Watch a Challenger SRT Hellcat race a Corvette Stingray for braggin' rights

We’re converging on the drag strip, 40 minutes or so away, when I finally get someone there on the phone. They’re not open, despite what it says on their web site. This presents a problem, because I’ve got a 2015 Chevy Corvette Stingray and The Wall Street Journal’s Dan Neil has a 2015 Dodge Challenger SRT Hellcat—nearly 1,200 horsepower of righteous American thunder, and now no place to use it.

But I have a Plan B, and a short while later we’re at a rural airport, taxiing down the access road and lining up for takeoff. Which is quicker, a Corvette or a Hellcat? I think I probably know, but we’d better do this just make sure.

On paper, it looks like a bloodbath: the Hellcat has 707 horsepower to the Corvette’s mere 460. But horsepower isn’t the only factor at play here. For one thing, the Vette weighs about 1,100 pounds less than the Hellcat. With its rear transaxle — in this car, the new eight-speed automatic — the Vette has a higher percentage of its weight over the rear tires, which are also 10 millimeters wider than the Hellcat’s. And while the Chevy has the frontal area of a Sharpie, the Hellcat is more like a Shar-Pei.

Digest all that, and a betting man might guess that the Vette will actually beat the Hellcat off the line, but that the Hellcat will eventually reel it in. I mean, 247 horsepower is still a pretty major advantage, a whole Honda S2000 or so. I mark off a quarter-mile, per the Vette’s onboard data-logging system, and return to the end of the runway to line up with the towering Dodge.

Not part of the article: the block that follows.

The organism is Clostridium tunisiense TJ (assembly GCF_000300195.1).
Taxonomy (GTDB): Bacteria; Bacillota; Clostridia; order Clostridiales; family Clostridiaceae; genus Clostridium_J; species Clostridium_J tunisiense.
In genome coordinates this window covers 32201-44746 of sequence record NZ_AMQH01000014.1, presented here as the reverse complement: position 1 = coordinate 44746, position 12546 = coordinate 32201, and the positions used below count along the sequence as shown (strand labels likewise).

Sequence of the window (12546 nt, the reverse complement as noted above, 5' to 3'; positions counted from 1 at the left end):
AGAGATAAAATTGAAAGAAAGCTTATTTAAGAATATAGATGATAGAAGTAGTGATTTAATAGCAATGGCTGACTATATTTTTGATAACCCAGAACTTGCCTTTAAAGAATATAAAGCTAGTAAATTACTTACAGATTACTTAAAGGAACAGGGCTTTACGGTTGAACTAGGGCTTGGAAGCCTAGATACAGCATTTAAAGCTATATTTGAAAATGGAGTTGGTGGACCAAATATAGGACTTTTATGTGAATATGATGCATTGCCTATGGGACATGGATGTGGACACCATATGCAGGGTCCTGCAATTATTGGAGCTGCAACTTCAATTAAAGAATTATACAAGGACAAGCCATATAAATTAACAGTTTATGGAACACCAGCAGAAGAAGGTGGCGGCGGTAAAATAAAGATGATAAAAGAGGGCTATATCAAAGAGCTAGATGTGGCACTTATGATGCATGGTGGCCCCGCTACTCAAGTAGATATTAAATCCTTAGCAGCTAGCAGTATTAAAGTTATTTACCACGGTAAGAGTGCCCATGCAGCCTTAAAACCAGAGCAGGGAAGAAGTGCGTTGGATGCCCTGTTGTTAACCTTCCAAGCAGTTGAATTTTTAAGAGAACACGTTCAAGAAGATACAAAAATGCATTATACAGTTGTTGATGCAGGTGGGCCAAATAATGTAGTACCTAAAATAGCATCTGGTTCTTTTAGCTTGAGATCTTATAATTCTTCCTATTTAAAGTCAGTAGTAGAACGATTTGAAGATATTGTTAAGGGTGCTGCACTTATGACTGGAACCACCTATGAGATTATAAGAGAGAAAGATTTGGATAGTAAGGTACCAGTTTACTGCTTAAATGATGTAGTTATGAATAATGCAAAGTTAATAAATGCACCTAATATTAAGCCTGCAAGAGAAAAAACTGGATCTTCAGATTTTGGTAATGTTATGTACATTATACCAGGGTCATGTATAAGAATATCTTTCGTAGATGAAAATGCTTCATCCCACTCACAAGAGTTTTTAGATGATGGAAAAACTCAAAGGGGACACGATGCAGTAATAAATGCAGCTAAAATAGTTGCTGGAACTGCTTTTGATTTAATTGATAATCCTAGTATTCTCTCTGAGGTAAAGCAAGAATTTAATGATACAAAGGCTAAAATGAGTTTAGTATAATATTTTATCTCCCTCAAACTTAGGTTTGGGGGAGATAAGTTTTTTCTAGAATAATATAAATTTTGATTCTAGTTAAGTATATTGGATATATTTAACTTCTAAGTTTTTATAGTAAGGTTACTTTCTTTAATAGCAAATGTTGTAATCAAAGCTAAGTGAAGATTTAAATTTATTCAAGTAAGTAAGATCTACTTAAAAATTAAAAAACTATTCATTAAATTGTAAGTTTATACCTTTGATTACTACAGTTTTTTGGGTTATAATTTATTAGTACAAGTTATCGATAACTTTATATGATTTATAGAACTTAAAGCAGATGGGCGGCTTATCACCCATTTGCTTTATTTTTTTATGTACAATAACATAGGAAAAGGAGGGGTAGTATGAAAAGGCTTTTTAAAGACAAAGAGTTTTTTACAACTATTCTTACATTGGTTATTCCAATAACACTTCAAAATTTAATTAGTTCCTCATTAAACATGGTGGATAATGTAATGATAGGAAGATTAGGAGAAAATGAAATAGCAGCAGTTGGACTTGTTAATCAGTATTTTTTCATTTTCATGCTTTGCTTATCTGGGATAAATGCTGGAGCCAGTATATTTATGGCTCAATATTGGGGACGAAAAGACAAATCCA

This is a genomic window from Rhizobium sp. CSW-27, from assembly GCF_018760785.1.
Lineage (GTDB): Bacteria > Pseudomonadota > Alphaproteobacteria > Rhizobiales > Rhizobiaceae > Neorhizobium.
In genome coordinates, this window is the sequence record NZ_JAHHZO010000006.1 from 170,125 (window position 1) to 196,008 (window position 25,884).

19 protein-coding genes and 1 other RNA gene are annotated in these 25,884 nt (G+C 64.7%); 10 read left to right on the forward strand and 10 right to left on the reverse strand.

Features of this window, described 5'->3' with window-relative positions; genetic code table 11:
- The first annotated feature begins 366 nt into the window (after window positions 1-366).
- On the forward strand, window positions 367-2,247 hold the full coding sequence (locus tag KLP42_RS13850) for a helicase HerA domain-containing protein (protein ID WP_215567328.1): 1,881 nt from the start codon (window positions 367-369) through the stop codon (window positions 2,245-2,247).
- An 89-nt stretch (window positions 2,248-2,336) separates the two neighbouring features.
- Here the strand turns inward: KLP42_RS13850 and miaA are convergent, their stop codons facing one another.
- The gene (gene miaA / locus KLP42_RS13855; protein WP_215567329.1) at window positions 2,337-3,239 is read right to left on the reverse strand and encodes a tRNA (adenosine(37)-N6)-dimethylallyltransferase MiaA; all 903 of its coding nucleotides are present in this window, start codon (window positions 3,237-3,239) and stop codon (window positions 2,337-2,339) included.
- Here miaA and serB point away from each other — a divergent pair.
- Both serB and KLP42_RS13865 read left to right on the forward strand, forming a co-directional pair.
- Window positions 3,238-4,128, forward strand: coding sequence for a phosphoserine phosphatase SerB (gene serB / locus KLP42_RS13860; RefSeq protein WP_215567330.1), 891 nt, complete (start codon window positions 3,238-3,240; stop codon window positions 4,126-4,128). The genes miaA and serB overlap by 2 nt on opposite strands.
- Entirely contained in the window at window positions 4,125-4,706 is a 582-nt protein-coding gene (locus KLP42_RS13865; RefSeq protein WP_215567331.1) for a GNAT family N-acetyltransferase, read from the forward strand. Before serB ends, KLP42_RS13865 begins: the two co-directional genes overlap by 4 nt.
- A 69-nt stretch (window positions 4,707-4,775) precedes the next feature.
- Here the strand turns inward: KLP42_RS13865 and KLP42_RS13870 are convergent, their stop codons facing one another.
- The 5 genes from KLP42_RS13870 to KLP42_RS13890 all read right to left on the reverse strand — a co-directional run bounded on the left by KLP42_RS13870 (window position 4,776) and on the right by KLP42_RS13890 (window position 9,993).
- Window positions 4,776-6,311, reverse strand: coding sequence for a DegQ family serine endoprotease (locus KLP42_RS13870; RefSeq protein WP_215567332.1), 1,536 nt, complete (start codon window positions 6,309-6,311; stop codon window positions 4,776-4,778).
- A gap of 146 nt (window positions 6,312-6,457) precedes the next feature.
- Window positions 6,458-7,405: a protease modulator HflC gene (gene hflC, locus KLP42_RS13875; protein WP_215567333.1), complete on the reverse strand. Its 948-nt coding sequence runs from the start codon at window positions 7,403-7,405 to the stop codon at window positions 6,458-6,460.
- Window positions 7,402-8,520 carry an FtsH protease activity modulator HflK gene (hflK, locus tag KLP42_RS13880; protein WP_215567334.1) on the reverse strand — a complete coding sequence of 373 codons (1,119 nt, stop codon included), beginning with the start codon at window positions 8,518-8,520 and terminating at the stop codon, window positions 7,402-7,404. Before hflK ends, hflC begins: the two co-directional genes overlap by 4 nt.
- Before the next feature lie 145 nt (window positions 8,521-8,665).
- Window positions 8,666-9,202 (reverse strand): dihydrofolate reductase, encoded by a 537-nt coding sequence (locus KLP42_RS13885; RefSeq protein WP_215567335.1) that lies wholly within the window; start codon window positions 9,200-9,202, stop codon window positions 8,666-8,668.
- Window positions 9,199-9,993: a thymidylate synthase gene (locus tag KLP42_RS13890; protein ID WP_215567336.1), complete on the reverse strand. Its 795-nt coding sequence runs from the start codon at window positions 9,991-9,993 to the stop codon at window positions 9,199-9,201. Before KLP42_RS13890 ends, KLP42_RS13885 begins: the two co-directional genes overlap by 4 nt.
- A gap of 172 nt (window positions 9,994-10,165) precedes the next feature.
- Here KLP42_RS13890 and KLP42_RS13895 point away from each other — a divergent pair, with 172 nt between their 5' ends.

Vette in the right lane, Hellcat in the left, I roll down my window so we can verbally time the launch. Three… two… one… Go.

The yellow Chevy squats down, hooks up and leaves the Hellcat at the line, where it’s fighting for traction. I’ve seen a four-second 0-60 time out of a Hellcat, but getting there requires a perfect launch — second gear on the eight-speed automatic, not too much throttle. Under ideal circumstances, the Hellcat will turn a low 11-second quarter-mile time. The Corvette will run high 11s, but it’s pretty much idiot-proof. Just floor the throttle and go. This might be closer than we expected.

Since my window is still down, I hear the Hellcat before I see it. We’re about halfway to our nominal finish line, the Vette roaring past 100 mph, its optional performance exhaust in full straight-pipe mode. There’s a lot of noise. And yet there’s something even noisier barging up the left lane of our improvised Autobahn.

The Hellcat’s supercharger displaces 2.4 liters, turns 14,600 rpm and draws air through a hole where one of the headlights should be. I’m sure that in the slipstream there’s a lot of exhaust noise, but from my rare position just ahead of a hell-bent Hellcat, it’s all supercharger whine. The Hellcat is gulping its share of the atmosphere and shoving the rest rudely aside. Another fun stat: The Hellcat has almost 26 square feet of frontal area. It’s a noble edifice, the Challenger.

By about 105 mph, the Hellcat and Vette are door to door. By 110, he’s pulled in front. At 120 the Hellcat is walking away. Then we hit the brakes. Our unscientific conclusion: The Vette launches harder off the line, but the Hellcat will inexorably reel it in if you give it enough runway. Above 100 mph, the Dodge eats the Vette alive. At least, that’s what we think. But we’d better go back around and do this again. Just to be sure.